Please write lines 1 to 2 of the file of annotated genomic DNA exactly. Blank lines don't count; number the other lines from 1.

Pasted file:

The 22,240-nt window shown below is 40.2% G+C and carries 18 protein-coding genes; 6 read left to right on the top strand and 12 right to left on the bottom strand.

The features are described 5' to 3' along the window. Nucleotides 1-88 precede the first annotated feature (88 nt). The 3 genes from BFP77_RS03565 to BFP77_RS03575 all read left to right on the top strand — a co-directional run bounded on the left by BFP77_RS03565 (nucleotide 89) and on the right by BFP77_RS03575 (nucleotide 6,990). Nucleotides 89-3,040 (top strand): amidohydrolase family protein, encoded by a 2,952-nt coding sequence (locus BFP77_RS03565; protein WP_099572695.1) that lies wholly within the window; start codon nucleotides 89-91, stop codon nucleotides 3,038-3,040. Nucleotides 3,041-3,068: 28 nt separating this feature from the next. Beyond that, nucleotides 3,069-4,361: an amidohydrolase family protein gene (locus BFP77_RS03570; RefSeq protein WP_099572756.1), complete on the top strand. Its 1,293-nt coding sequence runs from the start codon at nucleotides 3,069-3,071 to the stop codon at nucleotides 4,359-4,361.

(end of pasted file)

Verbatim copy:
The 22,240-nt window shown below is 40.2% G+C and carries 18 protein-coding genes; 6 read left to right on the top strand and 12 right to left on the bottom strand.

The features are described 5' to 3' along the window. Nucleotides 1-88 precede the first annotated feature (88 nt). The 3 genes from BFP77_RS03565 to BFP77_RS03575 all read left to right on the top strand — a co-directional run bounded on the left by BFP77_RS03565 (nucleotide 89) and on the right by BFP77_RS03575 (nucleotide 6,990). Nucleotides 89-3,040 (top strand): amidohydrolase family protein, encoded by a 2,952-nt coding sequence (locus BFP77_RS03565; protein WP_099572695.1) that lies wholly within the window; start codon nucleotides 89-91, stop codon nucleotides 3,038-3,040. Nucleotides 3,041-3,068: 28 nt separating this feature from the next. Beyond that, nucleotides 3,069-4,361: an amidohydrolase family protein gene (locus BFP77_RS03570; RefSeq protein WP_099572756.1), complete on the top strand. Its 1,293-nt coding sequence runs from the start codon at nucleotides 3,069-3,071 to the stop codon at nucleotides 4,359-4,361.